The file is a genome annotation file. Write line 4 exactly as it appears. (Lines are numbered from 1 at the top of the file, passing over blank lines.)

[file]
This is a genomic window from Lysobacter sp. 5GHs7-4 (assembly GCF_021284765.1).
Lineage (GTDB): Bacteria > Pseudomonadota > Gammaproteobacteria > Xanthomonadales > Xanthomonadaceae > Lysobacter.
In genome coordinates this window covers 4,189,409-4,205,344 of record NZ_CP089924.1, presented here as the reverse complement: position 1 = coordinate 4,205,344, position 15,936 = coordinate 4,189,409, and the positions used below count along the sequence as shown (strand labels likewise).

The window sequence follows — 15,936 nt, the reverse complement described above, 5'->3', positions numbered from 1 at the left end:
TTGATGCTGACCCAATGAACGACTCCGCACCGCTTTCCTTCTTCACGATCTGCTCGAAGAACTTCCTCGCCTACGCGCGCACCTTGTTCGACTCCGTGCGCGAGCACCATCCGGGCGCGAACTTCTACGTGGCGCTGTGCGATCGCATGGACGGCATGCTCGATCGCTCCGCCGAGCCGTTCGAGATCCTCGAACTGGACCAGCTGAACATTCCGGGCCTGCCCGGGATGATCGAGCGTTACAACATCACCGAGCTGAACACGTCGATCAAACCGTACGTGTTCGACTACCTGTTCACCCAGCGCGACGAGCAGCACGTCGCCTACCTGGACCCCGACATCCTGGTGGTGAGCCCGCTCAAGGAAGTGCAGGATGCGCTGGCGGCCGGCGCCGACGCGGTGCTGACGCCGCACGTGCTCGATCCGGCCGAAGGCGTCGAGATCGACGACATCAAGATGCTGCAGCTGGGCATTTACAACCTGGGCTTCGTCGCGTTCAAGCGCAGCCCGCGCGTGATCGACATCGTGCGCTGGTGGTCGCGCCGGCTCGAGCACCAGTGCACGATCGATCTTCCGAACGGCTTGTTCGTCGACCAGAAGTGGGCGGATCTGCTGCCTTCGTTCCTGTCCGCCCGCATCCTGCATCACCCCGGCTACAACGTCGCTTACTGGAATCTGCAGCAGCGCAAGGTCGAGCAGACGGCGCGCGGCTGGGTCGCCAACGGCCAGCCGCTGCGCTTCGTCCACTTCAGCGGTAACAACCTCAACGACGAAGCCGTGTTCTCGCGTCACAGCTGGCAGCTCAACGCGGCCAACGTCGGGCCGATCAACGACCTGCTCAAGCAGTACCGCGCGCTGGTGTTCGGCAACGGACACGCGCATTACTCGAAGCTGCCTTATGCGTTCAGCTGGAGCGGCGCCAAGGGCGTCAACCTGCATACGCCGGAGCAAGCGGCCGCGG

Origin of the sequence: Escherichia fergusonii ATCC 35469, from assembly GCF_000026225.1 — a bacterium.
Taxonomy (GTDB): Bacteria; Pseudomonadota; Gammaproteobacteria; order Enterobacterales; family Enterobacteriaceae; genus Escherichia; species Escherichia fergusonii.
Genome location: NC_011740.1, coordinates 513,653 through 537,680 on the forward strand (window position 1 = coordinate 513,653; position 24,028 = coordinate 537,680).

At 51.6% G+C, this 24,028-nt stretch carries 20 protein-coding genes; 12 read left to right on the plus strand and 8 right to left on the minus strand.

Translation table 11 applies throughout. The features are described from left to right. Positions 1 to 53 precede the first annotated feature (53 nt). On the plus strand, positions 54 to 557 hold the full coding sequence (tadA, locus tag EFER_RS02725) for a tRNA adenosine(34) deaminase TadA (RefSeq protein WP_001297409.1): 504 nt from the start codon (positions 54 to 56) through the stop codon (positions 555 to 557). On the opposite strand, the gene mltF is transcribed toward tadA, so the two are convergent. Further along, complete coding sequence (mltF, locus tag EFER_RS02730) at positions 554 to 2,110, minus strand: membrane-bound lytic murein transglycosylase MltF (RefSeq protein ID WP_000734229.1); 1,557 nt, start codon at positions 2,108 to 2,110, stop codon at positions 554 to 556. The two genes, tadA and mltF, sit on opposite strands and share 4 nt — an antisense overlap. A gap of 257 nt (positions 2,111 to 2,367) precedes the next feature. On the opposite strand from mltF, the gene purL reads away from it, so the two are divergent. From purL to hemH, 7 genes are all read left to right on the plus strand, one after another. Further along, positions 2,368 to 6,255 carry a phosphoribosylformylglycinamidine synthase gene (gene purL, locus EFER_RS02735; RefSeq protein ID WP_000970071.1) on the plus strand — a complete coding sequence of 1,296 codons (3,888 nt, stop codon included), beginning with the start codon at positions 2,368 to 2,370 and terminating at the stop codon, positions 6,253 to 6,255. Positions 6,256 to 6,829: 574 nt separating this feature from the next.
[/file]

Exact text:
The window sequence follows — 15,936 nt, the reverse complement described above, 5'->3', positions numbered from 1 at the left end: